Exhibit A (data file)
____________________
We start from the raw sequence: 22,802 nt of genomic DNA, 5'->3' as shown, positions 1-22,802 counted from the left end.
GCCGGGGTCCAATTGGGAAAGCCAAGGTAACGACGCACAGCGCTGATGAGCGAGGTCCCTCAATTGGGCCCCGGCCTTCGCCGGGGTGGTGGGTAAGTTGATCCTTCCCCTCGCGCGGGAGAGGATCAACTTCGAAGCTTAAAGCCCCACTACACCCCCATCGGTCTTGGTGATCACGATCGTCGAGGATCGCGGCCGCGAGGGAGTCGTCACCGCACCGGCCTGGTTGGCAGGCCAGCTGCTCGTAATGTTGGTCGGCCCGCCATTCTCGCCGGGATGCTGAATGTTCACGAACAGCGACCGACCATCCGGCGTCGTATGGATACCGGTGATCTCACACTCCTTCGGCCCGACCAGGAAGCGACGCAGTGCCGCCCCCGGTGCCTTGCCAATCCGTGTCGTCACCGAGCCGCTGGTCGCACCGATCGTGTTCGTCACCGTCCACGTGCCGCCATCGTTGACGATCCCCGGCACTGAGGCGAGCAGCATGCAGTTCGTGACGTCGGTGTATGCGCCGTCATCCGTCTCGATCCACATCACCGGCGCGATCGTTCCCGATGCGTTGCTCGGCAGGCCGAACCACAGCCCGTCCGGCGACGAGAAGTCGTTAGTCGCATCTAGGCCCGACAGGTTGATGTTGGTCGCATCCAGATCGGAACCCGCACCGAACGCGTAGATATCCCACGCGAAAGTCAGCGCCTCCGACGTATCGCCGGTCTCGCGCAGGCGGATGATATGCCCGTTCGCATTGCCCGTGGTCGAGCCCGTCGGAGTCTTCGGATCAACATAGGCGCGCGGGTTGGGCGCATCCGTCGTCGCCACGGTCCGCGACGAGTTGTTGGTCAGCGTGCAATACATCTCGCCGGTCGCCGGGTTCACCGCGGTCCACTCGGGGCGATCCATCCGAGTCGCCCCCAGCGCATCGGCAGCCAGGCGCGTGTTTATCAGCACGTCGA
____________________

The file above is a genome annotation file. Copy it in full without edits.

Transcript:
We start from the raw sequence: 22,802 nt of genomic DNA, 5'->3' as shown, positions 1-22,802 counted from the left end.
GCCGGGGTCCAATTGGGAAAGCCAAGGTAACGACGCACAGCGCTGATGAGCGAGGTCCCTCAATTGGGCCCCGGCCTTCGCCGGGGTGGTGGGTAAGTTGATCCTTCCCCTCGCGCGGGAGAGGATCAACTTCGAAGCTTAAAGCCCCACTACACCCCCATCGGTCTTGGTGATCACGATCGTCGAGGATCGCGGCCGCGAGGGAGTCGTCACCGCACCGGCCTGGTTGGCAGGCCAGCTGCTCGTAATGTTGGTCGGCCCGCCATTCTCGCCGGGATGCTGAATGTTCACGAACAGCGACCGACCATCCGGCGTCGTATGGATACCGGTGATCTCACACTCCTTCGGCCCGACCAGGAAGCGACGCAGTGCCGCCCCCGGTGCCTTGCCAATCCGTGTCGTCACCGAGCCGCTGGTCGCACCGATCGTGTTCGTCACCGTCCACGTGCCGCCATCGTTGACGATCCCCGGCACTGAGGCGAGCAGCATGCAGTTCGTGACGTCGGTGTATGCGCCGTCATCCGTCTCGATCCACATCACCGGCGCGATCGTTCCCGATGCGTTGCTCGGCAGGCCGAACCACAGCCCGTCCGGCGACGAGAAGTCGTTAGTCGCATCTAGGCCCGACAGGTTGATGTTGGTCGCATCCAGATCGGAACCCGCACCGAACGCGTAGATATCCCACGCGAAAGTCAGCGCCTCCGACGTATCGCCGGTCTCGCGCAGGCGGATGATATGCCCGTTCGCATTGCCCGTGGTCGAGCCCGTCGGAGTCTTCGGATCAACATAGGCGCGCGGGTTGGGCGCATCCGTCGTCGCCACGGTCCGCGACGAGTTGTTGGTCAGCGTGCAATACATCTCGCCGGTCGCCGGGTTCACCGCGGTCCACTCGGGGCGATCCATCCGAGTCGCCCCCAGCGCATCGGCAGCCAGGCGCGTGTTTATCAGCACGTCGA